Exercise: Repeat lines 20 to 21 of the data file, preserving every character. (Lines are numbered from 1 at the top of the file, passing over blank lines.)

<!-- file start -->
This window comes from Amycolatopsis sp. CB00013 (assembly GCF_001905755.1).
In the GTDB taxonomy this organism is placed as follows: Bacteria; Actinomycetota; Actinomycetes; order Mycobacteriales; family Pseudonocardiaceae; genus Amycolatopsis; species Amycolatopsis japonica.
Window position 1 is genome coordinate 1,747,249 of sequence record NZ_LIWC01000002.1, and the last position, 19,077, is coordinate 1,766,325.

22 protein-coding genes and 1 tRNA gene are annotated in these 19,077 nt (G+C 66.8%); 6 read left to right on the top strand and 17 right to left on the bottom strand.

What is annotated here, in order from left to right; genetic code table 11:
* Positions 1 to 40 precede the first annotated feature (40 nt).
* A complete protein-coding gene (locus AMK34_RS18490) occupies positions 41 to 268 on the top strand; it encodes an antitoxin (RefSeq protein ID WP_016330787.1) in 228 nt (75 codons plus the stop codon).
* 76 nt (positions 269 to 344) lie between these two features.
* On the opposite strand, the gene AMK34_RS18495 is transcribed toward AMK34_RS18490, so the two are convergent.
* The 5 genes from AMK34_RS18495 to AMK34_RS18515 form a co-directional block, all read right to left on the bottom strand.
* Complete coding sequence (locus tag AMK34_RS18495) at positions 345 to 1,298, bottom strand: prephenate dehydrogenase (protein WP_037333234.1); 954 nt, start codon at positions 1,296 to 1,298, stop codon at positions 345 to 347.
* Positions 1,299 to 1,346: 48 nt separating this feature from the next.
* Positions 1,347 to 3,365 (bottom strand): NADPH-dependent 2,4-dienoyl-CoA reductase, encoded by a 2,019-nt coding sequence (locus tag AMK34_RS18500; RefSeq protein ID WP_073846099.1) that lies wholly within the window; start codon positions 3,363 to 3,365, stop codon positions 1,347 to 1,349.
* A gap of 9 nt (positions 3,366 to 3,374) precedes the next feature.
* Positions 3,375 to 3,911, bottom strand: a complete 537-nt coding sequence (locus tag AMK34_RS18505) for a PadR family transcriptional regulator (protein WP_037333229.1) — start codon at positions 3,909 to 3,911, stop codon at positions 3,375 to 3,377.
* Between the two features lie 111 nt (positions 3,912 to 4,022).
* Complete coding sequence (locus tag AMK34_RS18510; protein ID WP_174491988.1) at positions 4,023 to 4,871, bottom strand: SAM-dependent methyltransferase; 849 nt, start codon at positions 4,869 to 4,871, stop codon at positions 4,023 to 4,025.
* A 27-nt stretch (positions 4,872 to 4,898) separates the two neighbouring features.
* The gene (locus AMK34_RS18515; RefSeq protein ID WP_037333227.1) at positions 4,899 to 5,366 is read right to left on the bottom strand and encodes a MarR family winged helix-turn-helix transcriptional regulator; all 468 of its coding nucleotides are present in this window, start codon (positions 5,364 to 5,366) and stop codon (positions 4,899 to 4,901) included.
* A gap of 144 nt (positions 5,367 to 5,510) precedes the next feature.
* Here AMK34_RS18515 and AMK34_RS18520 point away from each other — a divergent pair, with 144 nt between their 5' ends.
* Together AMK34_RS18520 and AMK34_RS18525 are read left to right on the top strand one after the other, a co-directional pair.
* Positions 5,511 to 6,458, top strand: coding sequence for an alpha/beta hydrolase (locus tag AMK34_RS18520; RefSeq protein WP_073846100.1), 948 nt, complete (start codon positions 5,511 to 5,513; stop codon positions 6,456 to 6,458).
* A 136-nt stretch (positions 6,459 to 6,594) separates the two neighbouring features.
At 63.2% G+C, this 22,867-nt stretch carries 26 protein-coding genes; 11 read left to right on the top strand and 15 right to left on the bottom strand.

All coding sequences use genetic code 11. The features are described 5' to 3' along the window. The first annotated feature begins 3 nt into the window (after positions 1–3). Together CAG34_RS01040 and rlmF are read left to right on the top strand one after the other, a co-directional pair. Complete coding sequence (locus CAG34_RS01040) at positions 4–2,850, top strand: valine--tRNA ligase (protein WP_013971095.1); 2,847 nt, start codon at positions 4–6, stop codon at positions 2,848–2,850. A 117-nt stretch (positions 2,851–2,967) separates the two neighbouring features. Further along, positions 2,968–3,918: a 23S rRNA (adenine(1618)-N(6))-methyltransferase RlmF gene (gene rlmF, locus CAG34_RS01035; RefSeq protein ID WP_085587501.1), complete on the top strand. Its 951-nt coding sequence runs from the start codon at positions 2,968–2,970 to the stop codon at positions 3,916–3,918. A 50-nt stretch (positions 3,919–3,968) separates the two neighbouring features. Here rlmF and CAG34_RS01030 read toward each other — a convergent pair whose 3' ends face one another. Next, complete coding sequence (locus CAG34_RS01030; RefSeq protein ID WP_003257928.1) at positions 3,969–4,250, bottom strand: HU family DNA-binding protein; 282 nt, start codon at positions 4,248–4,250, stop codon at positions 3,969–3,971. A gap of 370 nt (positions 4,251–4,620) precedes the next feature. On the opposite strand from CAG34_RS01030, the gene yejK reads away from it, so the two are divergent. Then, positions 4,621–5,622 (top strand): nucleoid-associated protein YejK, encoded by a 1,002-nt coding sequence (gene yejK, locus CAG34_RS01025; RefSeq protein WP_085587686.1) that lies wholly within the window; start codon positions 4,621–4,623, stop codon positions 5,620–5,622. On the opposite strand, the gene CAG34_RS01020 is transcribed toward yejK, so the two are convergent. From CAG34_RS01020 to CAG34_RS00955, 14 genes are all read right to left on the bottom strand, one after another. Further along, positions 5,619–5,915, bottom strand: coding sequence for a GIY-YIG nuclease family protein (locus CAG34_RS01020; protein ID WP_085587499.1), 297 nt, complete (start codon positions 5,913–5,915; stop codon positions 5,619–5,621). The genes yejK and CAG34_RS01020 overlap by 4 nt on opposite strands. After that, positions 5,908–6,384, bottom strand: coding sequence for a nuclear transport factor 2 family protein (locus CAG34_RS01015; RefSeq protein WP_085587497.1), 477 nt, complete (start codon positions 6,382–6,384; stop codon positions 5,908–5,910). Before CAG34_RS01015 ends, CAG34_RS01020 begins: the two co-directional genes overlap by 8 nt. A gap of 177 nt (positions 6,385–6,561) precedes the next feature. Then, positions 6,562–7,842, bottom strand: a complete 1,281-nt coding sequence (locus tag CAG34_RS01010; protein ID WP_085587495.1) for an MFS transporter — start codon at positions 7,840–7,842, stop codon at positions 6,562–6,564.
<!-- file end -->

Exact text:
* A gap of 144 nt (positions 5,367 to 5,510) precedes the next feature.
* Here AMK34_RS18515 and AMK34_RS18520 point away from each other — a divergent pair, with 144 nt between their 5' ends.